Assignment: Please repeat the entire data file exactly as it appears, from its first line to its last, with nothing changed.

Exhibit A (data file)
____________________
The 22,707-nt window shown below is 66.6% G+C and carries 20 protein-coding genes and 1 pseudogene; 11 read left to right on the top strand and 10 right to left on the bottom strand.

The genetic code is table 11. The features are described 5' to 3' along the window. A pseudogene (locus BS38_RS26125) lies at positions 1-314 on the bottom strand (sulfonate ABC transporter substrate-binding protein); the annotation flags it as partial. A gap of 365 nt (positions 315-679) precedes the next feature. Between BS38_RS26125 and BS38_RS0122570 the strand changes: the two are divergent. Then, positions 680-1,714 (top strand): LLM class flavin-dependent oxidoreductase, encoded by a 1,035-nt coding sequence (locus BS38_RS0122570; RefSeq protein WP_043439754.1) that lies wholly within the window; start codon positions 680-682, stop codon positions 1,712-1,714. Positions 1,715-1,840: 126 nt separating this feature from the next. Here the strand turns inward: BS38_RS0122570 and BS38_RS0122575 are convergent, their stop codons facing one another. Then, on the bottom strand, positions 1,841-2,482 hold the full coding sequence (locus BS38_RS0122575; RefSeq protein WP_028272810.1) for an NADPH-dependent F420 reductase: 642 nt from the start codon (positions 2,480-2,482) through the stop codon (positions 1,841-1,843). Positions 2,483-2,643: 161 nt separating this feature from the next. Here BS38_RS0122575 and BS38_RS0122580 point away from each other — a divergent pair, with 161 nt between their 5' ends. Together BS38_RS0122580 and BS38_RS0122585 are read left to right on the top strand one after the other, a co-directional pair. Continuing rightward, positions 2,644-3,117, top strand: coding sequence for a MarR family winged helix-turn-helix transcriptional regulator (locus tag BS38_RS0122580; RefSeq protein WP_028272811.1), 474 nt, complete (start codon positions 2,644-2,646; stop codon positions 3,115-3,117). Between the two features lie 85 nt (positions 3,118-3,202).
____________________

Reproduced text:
The 22,707-nt window shown below is 66.6% G+C and carries 20 protein-coding genes and 1 pseudogene; 11 read left to right on the top strand and 10 right to left on the bottom strand.

The genetic code is table 11. The features are described 5' to 3' along the window. A pseudogene (locus BS38_RS26125) lies at positions 1-314 on the bottom strand (sulfonate ABC transporter substrate-binding protein); the annotation flags it as partial. A gap of 365 nt (positions 315-679) precedes the next feature. Between BS38_RS26125 and BS38_RS0122570 the strand changes: the two are divergent. Then, positions 680-1,714 (top strand): LLM class flavin-dependent oxidoreductase, encoded by a 1,035-nt coding sequence (locus BS38_RS0122570; RefSeq protein WP_043439754.1) that lies wholly within the window; start codon positions 680-682, stop codon positions 1,712-1,714. Positions 1,715-1,840: 126 nt separating this feature from the next. Here the strand turns inward: BS38_RS0122570 and BS38_RS0122575 are convergent, their stop codons facing one another. Then, on the bottom strand, positions 1,841-2,482 hold the full coding sequence (locus BS38_RS0122575; RefSeq protein WP_028272810.1) for an NADPH-dependent F420 reductase: 642 nt from the start codon (positions 2,480-2,482) through the stop codon (positions 1,841-1,843). Positions 2,483-2,643: 161 nt separating this feature from the next. Here BS38_RS0122575 and BS38_RS0122580 point away from each other — a divergent pair, with 161 nt between their 5' ends. Together BS38_RS0122580 and BS38_RS0122585 are read left to right on the top strand one after the other, a co-directional pair. Continuing rightward, positions 2,644-3,117, top strand: coding sequence for a MarR family winged helix-turn-helix transcriptional regulator (locus tag BS38_RS0122580; RefSeq protein WP_028272811.1), 474 nt, complete (start codon positions 2,644-2,646; stop codon positions 3,115-3,117). Between the two features lie 85 nt (positions 3,118-3,202).